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Search Engine Optimization Crawling

In order to understand Search Engine Optimization we need to understand crawling first.A webpage creator wants his or her webpage to receive a high ranking that will make the webpage easily accessible and visible to searchers. This is, after all, what search engine optimization is all about and why optimizers go through the trouble of analyzing competitors, researching ranking factors and updating factors on their own website. However, time and effort of analyzing and updating a webpage is lost if the optimizer is unable to understand the method by which their webpage receives a ranking.

Search engine crawling is how each individual webpage receives a ranking.Search-Engine-Optimization

Search engines all have their own unique algorithms that are used to rank webpages—but these algorithms don’t simply exist, floating about the internet! Algorithms must be applied to web pages and the process of application is what is generally referred to as search engine crawling.

Search engines have a continuous system: crawl, index, rank and repeat. They search the internet, examining webpages, indexing content (organizing URLS, labeling content etc), and assigning ranking. Google’s search engine “spider”, called Googlebot, is continuously searching the internet, indexing webpages, assigning and updating ranks.

The system is complex and fascinating, and something that webpage creators and optimizers take for granted if they do not realize one important fact: search engine spiders and crawlers favor some webpage layouts over others.

While accessibility to search engine crawling is often considered one of the general factors that are used to determine ranking in search results, if search engines are not able to easily crawl a webpage, many positive factors of the webpage (Ex. keywords, content, and links) may be overlooked. An optimizer may continuously update a webpage to increase ranking without seeing any results if he does not take the search engine crawler into account.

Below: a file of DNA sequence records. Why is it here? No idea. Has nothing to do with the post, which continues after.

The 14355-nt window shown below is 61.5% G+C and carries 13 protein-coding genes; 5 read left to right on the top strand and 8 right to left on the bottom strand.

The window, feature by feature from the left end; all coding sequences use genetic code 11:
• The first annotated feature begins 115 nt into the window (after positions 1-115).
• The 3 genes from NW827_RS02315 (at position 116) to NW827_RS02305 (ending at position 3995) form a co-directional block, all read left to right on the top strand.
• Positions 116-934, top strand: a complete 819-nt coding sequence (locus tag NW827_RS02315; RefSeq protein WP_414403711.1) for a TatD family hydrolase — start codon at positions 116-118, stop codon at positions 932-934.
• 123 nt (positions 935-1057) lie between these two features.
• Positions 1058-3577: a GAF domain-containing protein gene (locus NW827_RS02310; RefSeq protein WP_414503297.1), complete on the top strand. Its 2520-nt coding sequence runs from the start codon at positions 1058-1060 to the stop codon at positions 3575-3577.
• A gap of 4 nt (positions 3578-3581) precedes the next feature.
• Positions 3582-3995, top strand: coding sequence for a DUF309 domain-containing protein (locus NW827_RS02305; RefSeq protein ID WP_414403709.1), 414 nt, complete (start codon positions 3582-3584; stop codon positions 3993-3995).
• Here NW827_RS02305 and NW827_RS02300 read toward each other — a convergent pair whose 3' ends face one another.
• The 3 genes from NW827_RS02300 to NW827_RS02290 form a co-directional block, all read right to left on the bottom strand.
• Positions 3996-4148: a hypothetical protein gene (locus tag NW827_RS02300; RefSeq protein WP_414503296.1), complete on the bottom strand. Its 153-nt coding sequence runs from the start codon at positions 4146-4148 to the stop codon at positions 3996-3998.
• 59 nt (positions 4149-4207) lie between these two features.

Websites are more than colored blocks, pictures and text; they are codes and creations that are all vastly different than one another. Interactive websites can be made using and incorporating many different methods and elements, including HTML, Flash, PDF, ActionScript, and JavaScript.

It is important for an optimizer to understand the building blocks of his or her website. For example, it has been universally accepted that Flash is not particularly adept at handling text (at least when compared to basic HTML). Flash does not contain the same setup of text and links that are present in HTML websites. This often creates nothing more than minor loading problems, but was once catastrophic when SEO was brought into the equation. There are many web crawlers that have trouble reading websites created with Flash—in the past, as much as 40% of the webpage content would go unrepresented in the examination and subsequent assignation of ranking because of web crawler’s (Googlebot, for example) inability to read webpage content. This has been changed over time since the advent of Flash, but Flash, along with other creation platforms and scripting systems, is still subject to flaws.

Other platforms also encounter problems with search engine crawlers. Javascript often goes almost entirely unread by crawlers. Links of PDF files within a webpage often go unnoticed by web crawlers as well. Websites that utilize a doorway page/splash page are also often misread by search engine crawlers.

However, search engine crawlers are still evolving and learning.

It is the job of the optimizer to create a webpage that is easily readable by crawlers. Crawlers are what give webpages a ranking, so it’s better to be friendly to them rather than make things difficult. There are many tips and tricks that an optimizer can utilize to make a webpage layout more crawler-friendly.

A simple online search can provide lists of tips to try out, but some of the more popular ones include:

· Embed less accessible Flash, Javascript, etc. into HTML pages

· Don’t use less accessible formats for navigation

· Save less accessible formats for design elements

· Include descriptive titles for web page

· Include descriptions of links

In the end, it is up to the optimizer and creator to research the crawler of the search engine they wish to optimize with and play to the necessities of the crawler. Sometimes elements of a webpage may by informative and, overall, quite positive for the ranking of the webpage, but if they are not formatted to provide easy access for the crawlers, all of the formatting, research, and creation work is for nothing.

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